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Bank of America, N.A. v. Mesa Homeowners Association

United States District Court, D. Nevada

January 11, 2019

BANK OF AMERICA, N.A., Plaintiff,
v.
MESA HOMEOWNERS ASSOCIATION, et al., Defendant.

          REPORT AND RECOMMENDATION

          C.W. HOFFMAN, JR. UNITED STATES MAGISTRATE JUDGE.

         Presently before the court is plaintiff Bank of America, N.A.'s motion for leave to file an amended complaint (ECF No. 46), filed on July 23, 2018. Defendant SFR Investments Pool 1, LLC filed a response (ECF No. 47) on August 6, 2018. Plaintiff filed a reply (ECF No. 48) on August 13, 2018.

         I. BACKGROUND

         This case arises from defendant Mesa Homeowners Association's foreclosure sale of real property to defendant. (Compl. (ECF No. 1).) Plaintiff claims that at the time of the foreclosure sale, the Federal Home Loan Mortgage Corporation (“Freddie Mac”) owned the deed of trust, and that plaintiff appeared as the beneficiary. (Id.) This court issued a scheduling order on April 19, 2018, providing May 15, 2018 as the deadline for the parties to file any motions to amend the pleadings or to add parties. (Scheduling Order (ECF No. 33).) Plaintiff now moves to amend its complaint to add support to its first cause of action, which alleges that the foreclosure sale did not extinguish Freddie Mac's ownership of the deed of trust. (Mot. for Leave (ECF No. 46).) Defendant responds that plaintiff has failed to demonstrate good cause warranting the extension of the discovery deadline. (Resp. (ECF No. 47).) Plaintiff replies that leave to amend should be liberally granted and that its proposed amended complaint does not alter the nature of this case or the relief requested. (Reply (ECF No. 48).)

         II. ANALYSIS

         As a general rule, “a party may amend its pleadings once as a matter of course” within twenty-one days of service, or within twenty-one days after service of a responsive pleading or motion under Rule 12(b), (e), or (f). Fed.R.Civ.P. 15(a)(1). Otherwise, a party must obtain the opposing party's consent or leave of the court. Fed.R.Civ.P. 15(a)(2). The court has broad discretion to grant or deny leave to amend, but should grant leave when “justice so requires.” Id.; see also Mir v. Fosburg, 646 F.3d 342, 347 (9th Cir. 1980). The court may consider “bad faith, undue delay, prejudice to the opposing party, futility of amendment, and whether the plaintiff has previously amended the complaint.” United States v. Corinthian Colls., 655 F.3d 984, 995 (9th Cir. 2011).

         However, once the court issues a pretrial scheduling order pursuant to Rule 16 of the Federal Rules of Civil Procedure, the court must first apply the governing “good cause” standard. See Johnson v. Mammoth Recreations, Inc., 975 F.2d 604, 607-608 (9th Cir. 1992). The good cause standard “primarily considers the diligence of the party seeking the amendment.” Id. In addition, the carelessness of the party “is not compatible with a finding of diligence and offers no reason for a grant of relief.” Id. at 609.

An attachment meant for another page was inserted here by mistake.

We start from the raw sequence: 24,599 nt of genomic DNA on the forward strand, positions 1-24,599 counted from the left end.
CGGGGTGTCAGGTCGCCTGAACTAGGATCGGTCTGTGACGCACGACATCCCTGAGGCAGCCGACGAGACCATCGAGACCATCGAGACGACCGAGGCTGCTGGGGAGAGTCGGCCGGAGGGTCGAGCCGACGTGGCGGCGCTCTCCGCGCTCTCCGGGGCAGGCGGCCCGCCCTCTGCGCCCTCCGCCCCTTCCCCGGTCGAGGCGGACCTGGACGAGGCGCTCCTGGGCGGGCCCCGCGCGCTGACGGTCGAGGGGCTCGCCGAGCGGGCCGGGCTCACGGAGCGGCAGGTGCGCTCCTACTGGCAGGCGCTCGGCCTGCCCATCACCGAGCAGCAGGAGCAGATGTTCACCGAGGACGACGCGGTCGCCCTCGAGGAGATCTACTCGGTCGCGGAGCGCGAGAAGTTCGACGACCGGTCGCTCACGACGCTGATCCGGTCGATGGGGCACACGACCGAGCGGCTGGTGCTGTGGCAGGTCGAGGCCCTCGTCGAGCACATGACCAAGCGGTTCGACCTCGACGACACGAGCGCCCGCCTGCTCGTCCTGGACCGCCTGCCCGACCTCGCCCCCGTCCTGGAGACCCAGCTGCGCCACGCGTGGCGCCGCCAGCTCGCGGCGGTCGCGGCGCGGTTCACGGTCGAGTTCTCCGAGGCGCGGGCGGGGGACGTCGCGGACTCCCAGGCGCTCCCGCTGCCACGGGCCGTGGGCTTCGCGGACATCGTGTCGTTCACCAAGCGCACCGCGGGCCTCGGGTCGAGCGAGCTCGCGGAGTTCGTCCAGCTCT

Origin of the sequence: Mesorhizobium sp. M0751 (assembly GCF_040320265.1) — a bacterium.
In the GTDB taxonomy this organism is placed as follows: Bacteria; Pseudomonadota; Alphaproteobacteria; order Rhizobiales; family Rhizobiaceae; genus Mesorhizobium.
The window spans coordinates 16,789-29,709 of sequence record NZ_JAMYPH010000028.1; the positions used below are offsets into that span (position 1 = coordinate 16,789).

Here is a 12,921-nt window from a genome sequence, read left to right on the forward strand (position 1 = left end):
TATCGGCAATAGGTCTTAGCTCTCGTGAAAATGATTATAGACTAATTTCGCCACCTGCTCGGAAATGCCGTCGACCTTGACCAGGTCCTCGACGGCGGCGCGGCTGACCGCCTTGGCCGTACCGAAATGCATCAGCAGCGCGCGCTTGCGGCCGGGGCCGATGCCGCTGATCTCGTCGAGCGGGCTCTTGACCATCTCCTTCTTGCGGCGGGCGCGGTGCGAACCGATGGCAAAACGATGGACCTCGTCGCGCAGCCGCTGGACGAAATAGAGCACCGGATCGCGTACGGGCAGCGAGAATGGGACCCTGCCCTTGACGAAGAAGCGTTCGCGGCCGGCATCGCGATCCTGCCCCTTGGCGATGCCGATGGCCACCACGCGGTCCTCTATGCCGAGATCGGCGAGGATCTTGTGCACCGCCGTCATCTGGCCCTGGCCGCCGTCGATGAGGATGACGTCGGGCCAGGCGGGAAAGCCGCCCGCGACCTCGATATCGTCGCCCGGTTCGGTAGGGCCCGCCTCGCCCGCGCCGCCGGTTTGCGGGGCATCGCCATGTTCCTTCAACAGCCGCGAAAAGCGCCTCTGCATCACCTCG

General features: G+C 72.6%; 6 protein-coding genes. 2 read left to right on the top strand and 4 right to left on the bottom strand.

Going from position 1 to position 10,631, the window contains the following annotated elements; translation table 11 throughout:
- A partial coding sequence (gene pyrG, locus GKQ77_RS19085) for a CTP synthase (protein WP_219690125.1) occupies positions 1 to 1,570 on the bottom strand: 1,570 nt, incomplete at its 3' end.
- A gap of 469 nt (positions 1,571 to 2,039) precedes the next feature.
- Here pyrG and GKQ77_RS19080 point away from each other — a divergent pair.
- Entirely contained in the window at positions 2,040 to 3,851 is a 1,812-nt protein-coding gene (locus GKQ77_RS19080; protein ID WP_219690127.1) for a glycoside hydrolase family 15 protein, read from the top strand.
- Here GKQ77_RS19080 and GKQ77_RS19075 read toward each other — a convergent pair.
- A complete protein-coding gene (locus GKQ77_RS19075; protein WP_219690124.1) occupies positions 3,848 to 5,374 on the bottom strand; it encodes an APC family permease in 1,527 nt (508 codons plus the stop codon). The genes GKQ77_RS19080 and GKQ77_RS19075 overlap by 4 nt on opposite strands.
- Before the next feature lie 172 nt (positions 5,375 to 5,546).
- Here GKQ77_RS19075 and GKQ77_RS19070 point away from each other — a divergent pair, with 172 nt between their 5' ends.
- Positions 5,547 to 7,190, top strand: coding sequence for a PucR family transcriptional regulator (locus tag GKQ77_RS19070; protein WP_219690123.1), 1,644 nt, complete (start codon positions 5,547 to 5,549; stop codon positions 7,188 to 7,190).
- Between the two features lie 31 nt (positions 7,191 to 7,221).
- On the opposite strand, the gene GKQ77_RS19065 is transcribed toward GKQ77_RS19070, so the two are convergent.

In Johnson, the Ninth Circuit applied Rule 16's good cause standard when the plaintiff moved to amend his complaint to add an additional party, rather than making a specific request to amend the scheduling order. See 975 F.2d at 608-09. There, the court held that plaintiff had not demonstrated good cause when he failed to heed signs that not all parties were named in the action. Id. at 609. Further, the court noted that plaintiff held the burden to properly prosecute his case, and his failure to pay attention to the discovery responses is the same type of case management issue Rule 16 seeks to cure. Id. at 610.

         Though plaintiff has not specifically requested a modification of the scheduling order, a motion to amend the pleadings after the court-ordered deadline is a de facto request to modify the scheduling order. See Johnson, 975 F.2d at 608-09. Given that the scheduling order provided May 15, 2018 as the deadline to amend the pleadings, the court will evaluate plaintiff's motion according to Rule 16's good cause standard.

         Having reviewed plaintiffs motion, the court finds that plaintiff has failed to demonstrate good cause. The scheduling order states that May 15, 2018 was the deadline to amend the pleadings or to add parties. Plaintiff then filed this motion to amend the complaint on July 23, 2018, after the deadline to amend and less than a month before the close of discovery. Plaintiffs motion does not specifically address the good cause standard, nor does the motion provide a reason for the delay. Given that plaintiff has failed to identify good cause to extend the deadline, the court will recommend the request be denied.

         III. RECOMMENDATION

         IT IS THEREFORE RECOMMENDED that plaintiff Bank of America, N.A.'s motion for leave to file an amended complaint (ECF No. 46) be DENIED without prejudice.

         IV. NOTICE

         This report and recommendation is submitted to the United States district judge assigned to this case under 28 U.S.C. § 636(b)(1). A party who objects to this report and recommendation may file a written objection supported by points and authorities within fourteen days of being served with this report and recommendation. Local Rule IB 3-2(a). Failure to file a timely objection may ...


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